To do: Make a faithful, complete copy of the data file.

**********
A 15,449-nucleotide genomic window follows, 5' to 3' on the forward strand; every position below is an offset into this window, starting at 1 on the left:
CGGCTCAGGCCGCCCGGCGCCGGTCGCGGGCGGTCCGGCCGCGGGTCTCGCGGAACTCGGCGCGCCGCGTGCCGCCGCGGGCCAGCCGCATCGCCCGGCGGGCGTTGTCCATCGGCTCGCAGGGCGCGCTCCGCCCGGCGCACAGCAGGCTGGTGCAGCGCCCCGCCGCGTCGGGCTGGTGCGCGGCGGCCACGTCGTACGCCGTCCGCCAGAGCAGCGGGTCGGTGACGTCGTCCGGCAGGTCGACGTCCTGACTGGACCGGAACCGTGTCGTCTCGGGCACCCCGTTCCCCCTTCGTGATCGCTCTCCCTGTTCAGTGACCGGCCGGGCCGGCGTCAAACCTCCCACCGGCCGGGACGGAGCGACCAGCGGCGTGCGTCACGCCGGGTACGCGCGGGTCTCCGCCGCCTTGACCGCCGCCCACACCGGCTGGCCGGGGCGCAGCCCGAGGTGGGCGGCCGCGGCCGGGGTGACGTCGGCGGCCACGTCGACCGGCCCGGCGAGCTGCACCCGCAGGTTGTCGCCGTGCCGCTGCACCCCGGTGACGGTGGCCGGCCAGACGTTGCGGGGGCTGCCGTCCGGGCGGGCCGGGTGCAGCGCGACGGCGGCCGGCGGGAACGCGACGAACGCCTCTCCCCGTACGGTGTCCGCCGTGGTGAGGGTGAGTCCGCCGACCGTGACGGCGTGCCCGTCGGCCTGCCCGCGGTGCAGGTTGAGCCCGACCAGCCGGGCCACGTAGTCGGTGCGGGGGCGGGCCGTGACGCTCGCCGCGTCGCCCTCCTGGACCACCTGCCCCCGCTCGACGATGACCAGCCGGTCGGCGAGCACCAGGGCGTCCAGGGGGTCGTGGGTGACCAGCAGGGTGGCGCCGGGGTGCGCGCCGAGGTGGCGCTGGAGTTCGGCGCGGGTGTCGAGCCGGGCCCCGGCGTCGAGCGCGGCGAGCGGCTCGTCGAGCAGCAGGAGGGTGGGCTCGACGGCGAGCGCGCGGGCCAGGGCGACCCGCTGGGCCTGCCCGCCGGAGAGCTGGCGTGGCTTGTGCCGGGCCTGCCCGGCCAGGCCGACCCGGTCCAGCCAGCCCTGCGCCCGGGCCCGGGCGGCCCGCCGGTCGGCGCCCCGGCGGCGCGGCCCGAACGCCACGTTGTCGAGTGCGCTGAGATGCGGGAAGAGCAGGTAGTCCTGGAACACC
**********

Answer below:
A 15,449-nucleotide genomic window follows, 5' to 3' on the forward strand; every position below is an offset into this window, starting at 1 on the left:
CGGCTCAGGCCGCCCGGCGCCGGTCGCGGGCGGTCCGGCCGCGGGTCTCGCGGAACTCGGCGCGCCGCGTGCCGCCGCGGGCCAGCCGCATCGCCCGGCGGGCGTTGTCCATCGGCTCGCAGGGCGCGCTCCGCCCGGCGCACAGCAGGCTGGTGCAGCGCCCCGCCGCGTCGGGCTGGTGCGCGGCGGCCACGTCGTACGCCGTCCGCCAGAGCAGCGGGTCGGTGACGTCGTCCGGCAGGTCGACGTCCTGACTGGACCGGAACCGTGTCGTCTCGGGCACCCCGTTCCCCCTTCGTGATCGCTCTCCCTGTTCAGTGACCGGCCGGGCCGGCGTCAAACCTCCCACCGGCCGGGACGGAGCGACCAGCGGCGTGCGTCACGCCGGGTACGCGCGGGTCTCCGCCGCCTTGACCGCCGCCCACACCGGCTGGCCGGGGCGCAGCCCGAGGTGGGCGGCCGCGGCCGGGGTGACGTCGGCGGCCACGTCGACCGGCCCGGCGAGCTGCACCCGCAGGTTGTCGCCGTGCCGCTGCACCCCGGTGACGGTGGCCGGCCAGACGTTGCGGGGGCTGCCGTCCGGGCGGGCCGGGTGCAGCGCGACGGCGGCCGGCGGGAACGCGACGAACGCCTCTCCCCGTACGGTGTCCGCCGTGGTGAGGGTGAGTCCGCCGACCGTGACGGCGTGCCCGTCGGCCTGCCCGCGGTGCAGGTTGAGCCCGACCAGCCGGGCCACGTAGTCGGTGCGGGGGCGGGCCGTGACGCTCGCCGCGTCGCCCTCCTGGACCACCTGCCCCCGCTCGACGATGACCAGCCGGTCGGCGAGCACCAGGGCGTCCAGGGGGTCGTGGGTGACCAGCAGGGTGGCGCCGGGGTGCGCGCCGAGGTGGCGCTGGAGTTCGGCGCGGGTGTCGAGCCGGGCCCCGGCGTCGAGCGCGGCGAGCGGCTCGTCGAGCAGCAGGAGGGTGGGCTCGACGGCGAGCGCGCGGGCCAGGGCGACCCGCTGGGCCTGCCCGCCGGAGAGCTGGCGTGGCTTGTGCCGGGCCTGCCCGGCCAGGCCGACCCGGTCCAGCCAGCCCTGCGCCCGGGCCCGGGCGGCCCGCCGGTCGGCGCCCCGGCGGCGCGGCCCGAACGCCACGTTGTCGAGTGCGCTGAGATGCGGGAAGAGCAGGTAGTCCTGGAACACC